Much of our discussion centered on the precision of the revelators’ liberal use of terms as fair, just, honest, equity, moral, and others. The intricacies of these usages do not lend themselves to summarization. Please listen carefully to the broadcast for the full discussions.
Notwithstanding the disclaimers concerning the specificity of Jesus’ teachings on these matters their inclusion in the 5th ER is sufficient cause for each of us to spend time in depth of thought and reflection concerning these matters. Careful reading of this material suggests that we keep in mind the evolutionary relativity of the advice herein contained and avoid existentializing or universalizing it. We also discussed that running through all this instruction is a call to recognize and appreciate the demands of cosmic citizenship, our loyalty to God and duty to our fellows.
Notes by Brad
- Worth while shows several times in this paper
- Downstepping an eternal value into time and space? That's worth. But then focus on the temporal nature of time & space: that's "while" (as in meanwhile)
- Or take what's in the inner life (value, the only place value is found), expressing it into the outer life appears as worth-while-ness.
- Why so hard to pin down a definition? It's a word that hints at a shadow being cast from something far more profound. Rarely have we explored such things in depth in human history.
- Don't turn this into "Jesus wealth analysis"-ism. A mindless, universal precept.
- The nature of philosophic pursuit could be: being "a sincere seeker after wisdom and an honest lover of truth."
- This section is aptly not titled "The Discourse on Wealth," perhaps precisely because it is so aimed at one individual, 2000 years ago.
- If we are to understand it as a discourse on wealth, how could we use it properly, objectively, and contextually?
- Also, Jesus is still here today (via his Spirit of Truth), so perhaps we can ask him for our own personal "counseling" for our riches?
- Notice the use of just and fair here, echoing the levels of meaning.
- But what do fair and just mean? Don't count on a modern dictionary! They aren't synonyms, for example.
- Just. Related to an individuality. Law-abiding for sure. Sometimes also implies honest.
- Fair. Related to associativity.
- What about the one in the list-of-10 that is "funds" instead of "wealth?" What's the challenge given to us there? Hmm.
- Equity appears in here, but certainly not in the narrow financial sense. It's another word that's easy to be fuzzy about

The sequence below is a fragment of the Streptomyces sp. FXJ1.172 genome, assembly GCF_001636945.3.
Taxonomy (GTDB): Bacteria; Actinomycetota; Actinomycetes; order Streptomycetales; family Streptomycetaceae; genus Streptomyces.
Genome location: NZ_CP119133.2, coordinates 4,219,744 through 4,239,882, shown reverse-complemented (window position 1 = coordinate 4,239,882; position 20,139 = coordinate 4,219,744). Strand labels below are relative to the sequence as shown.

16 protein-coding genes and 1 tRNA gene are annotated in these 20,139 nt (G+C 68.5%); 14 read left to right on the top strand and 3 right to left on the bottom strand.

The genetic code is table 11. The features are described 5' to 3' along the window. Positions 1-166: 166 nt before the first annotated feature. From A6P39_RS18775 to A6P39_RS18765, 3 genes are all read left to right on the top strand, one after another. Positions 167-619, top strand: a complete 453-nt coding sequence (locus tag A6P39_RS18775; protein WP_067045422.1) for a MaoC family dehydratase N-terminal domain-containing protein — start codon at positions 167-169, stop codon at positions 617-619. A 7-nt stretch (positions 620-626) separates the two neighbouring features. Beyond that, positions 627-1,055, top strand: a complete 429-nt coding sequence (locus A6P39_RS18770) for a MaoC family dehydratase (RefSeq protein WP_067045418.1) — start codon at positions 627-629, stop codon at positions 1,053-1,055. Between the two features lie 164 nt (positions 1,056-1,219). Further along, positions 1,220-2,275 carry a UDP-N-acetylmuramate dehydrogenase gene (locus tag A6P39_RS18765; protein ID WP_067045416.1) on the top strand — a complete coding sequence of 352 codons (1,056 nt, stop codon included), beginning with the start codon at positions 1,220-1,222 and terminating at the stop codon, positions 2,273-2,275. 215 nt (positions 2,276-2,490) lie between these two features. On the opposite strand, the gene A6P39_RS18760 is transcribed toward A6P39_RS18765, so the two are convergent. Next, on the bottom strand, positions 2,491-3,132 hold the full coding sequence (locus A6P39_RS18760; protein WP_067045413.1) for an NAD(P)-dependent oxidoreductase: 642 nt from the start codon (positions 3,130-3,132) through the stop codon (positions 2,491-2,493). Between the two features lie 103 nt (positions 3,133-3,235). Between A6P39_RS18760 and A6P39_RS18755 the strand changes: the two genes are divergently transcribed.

- Equity. A systems where physical and mental differences are harmonized, in light of the fact of spiritual equality.
- Equality. In contrast, in the material sense it's a watered down "poor man's equity" so to speak.
- Undeserved hardships... well, that is open to the interpretation! Nothing fixed and dogmatic about that. Gotta be discerning.
- Perhaps "He who will not work shall not eat" is a starting point?
- The expanded list of 10 seems to be fairly straightforward. But still, spend time reflecting on the sum of them all.
- Notice how often the word honest appears, for example.
- The word moral here is definitely not about conformity with mores. It's about conformity with the cosmos. So "moral obligation" here implies you need to recognize how you are means to an end of a larger evolutionary process, you're one cell in a vast organism.
- And moral is not the same as ethical. Ethical is about other humans and your interactions. Moral is simply you and the cosmos, conformity with God the Mother's system.
- "This gold is MINE! Eternally mine!" Not so much. You were just part of a long chain of it coming into known manifestation.
- In item 3, the word equity IS used in a more financial sense. Like "burden" last week, they are overtly challenging us to note the imprecision of the English language. Think. Reflect!
- Item 4 is so important not to existentialize, especially with your religious consciousness screaming at you that slavery is universally bad! But don't existentialize this.
- Item 8 seems straightforward, but notice the precision of language: unfair here, unjust there.
- Why do we oscillate between extremes so easily? Because there's no philosophy, only religion and absolutist dichotomy. We have the will, but not the way.